So, I'm an intern and I'm always eager to learn new things and do new things. I want to give all the knowledge I have to improve the projects at work.
I give a lot of opinions about the projects I'm working. Ways to improve it. I sometimes ask why somethings where done that way, to understand.
My supervisors don't like that.
Sometimes I get very anxious because my life is very fucked up in the moment.
I think no one there likes me.
It's funny because in one of the meetings we had about this at some point in the conversation, I don't remember why, they said that "people are not robots", "people have feelings".
But they are always mad about something I said or asked (meanwhile, everyone else are saying bad things about the projects, about other people, even about HR).
I guess people need to unload their stress into someone.
I just want to finish this internship, get my fucking grade, and get out of this fucking company.

I'm thinking about turning myself into a robot.
A human robot.
I'm only going to say: yes, ok, sure, yes sir, hello, goodbye.
Just work like a robot like they want.

  • 3
    Even if you think you know the stuff, it's a really bad idea to criticize existing projects when you're starting a new job.

    When everyone talks trash about projects it doesn't mean that you should. Remember, you're an intern / trainee. Listen, learn, improve.

    If you want to "criticize" a certain aspect of the project, there's a tip:

    Instead of saying that everything is trash and implemented in a wrong way, take a step back and ask why it is implemented in that way and not in the other (as you have been taught / used to do at previous jobs / etc)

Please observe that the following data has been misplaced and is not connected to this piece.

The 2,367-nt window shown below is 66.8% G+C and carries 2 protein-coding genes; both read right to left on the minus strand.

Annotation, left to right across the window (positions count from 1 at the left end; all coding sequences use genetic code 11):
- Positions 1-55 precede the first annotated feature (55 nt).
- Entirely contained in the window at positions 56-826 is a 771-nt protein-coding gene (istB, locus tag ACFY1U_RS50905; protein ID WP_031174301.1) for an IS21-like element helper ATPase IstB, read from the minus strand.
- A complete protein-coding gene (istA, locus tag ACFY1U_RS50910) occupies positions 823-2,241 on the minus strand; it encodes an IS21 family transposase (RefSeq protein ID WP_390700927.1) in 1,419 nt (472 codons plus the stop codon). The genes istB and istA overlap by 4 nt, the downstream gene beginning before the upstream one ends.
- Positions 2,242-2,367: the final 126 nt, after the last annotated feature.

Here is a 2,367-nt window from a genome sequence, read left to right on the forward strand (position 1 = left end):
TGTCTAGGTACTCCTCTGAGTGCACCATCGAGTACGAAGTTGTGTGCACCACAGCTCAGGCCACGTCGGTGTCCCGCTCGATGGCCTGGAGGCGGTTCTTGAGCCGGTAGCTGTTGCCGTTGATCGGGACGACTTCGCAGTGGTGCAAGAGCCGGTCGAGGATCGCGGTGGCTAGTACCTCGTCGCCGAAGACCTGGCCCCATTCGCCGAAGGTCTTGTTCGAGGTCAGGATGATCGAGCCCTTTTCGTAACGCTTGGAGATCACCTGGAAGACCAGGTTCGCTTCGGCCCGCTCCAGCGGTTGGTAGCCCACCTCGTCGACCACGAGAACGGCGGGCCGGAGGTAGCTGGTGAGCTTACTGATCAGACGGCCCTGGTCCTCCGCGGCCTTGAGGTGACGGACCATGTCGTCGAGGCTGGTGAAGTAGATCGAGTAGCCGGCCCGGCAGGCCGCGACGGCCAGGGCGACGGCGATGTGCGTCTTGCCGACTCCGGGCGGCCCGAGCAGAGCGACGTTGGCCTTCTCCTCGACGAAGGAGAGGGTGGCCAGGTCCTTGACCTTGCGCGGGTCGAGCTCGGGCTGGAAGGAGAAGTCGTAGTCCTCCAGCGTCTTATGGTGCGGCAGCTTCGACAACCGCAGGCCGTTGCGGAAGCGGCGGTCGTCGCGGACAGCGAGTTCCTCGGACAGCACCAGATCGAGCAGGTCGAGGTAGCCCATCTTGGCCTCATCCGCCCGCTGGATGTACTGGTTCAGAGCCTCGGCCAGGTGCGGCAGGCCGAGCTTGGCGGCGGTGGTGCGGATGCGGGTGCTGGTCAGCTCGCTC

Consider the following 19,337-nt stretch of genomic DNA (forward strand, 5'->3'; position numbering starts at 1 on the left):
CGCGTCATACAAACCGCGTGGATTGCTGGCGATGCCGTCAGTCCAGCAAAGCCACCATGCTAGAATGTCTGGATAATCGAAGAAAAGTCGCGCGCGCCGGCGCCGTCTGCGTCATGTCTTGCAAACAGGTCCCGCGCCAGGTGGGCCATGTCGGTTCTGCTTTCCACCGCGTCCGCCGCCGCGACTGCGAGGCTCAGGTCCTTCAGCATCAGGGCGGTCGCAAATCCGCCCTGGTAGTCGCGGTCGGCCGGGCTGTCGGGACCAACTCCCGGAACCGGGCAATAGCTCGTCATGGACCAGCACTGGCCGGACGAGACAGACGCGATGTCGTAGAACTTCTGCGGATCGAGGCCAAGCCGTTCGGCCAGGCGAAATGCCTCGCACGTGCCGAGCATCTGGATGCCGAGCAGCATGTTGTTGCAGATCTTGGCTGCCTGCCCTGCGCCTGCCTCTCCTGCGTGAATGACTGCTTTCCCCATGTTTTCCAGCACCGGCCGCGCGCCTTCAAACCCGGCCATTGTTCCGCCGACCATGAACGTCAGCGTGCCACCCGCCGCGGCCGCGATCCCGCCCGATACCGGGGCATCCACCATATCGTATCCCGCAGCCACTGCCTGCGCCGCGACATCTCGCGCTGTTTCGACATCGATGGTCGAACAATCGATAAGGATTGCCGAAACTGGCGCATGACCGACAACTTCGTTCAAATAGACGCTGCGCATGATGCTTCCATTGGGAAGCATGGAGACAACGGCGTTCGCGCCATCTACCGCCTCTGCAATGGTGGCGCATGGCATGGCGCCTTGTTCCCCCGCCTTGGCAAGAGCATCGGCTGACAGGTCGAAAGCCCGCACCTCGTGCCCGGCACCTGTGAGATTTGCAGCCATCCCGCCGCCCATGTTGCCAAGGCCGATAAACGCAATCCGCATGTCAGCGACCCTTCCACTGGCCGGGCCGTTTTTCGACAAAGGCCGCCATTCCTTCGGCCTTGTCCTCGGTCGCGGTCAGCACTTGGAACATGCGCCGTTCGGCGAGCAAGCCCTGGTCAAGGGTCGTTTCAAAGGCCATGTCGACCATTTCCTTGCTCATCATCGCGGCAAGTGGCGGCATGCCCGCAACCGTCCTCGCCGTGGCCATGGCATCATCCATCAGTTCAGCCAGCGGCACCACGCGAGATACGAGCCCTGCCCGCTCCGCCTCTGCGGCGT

• 2
    I don't criticize. I just give opinions and ask questions. I don't trash anything.
    For example, last one:
    I see that who developed the app (bank) was storing the menu items on the DB and then fetched them and created the menu on the front (.net mvc).
    I just said "wow, ok, that must be expensive, getting all those records every time a client hits the page".
    He responded "that's how it was done" with a mad face.
    Then he told my supervisor
  • 2
    @shivayl lol. How dare you observe. The nerve of it... ๐Ÿ˜‚๐Ÿ˜‚
  • 4
    TL;DR: people get tilted if you somehow "attack" the result of their work and thus their competence, where attacking has a highly subjective definition. A simple question may be interpreted as an attack.

    @shivayl telling the supervisor instead of explaining why it is done in that way is not really mature from him. Also a possibility that he was triggered by your statement that it must be slow (read: his implementation/competence bad) without knowing about the circumstances and requirements (maybe the customer wanted configurable ui, stored in DB, or the feature has been implemented during unpaid overtime 2 hours before the deadline).

    Once I said everything I thought about the implementation of a particular legacy component. Loudly. And the guy who implemented it turned out to sit in the same room. He was not that happy.
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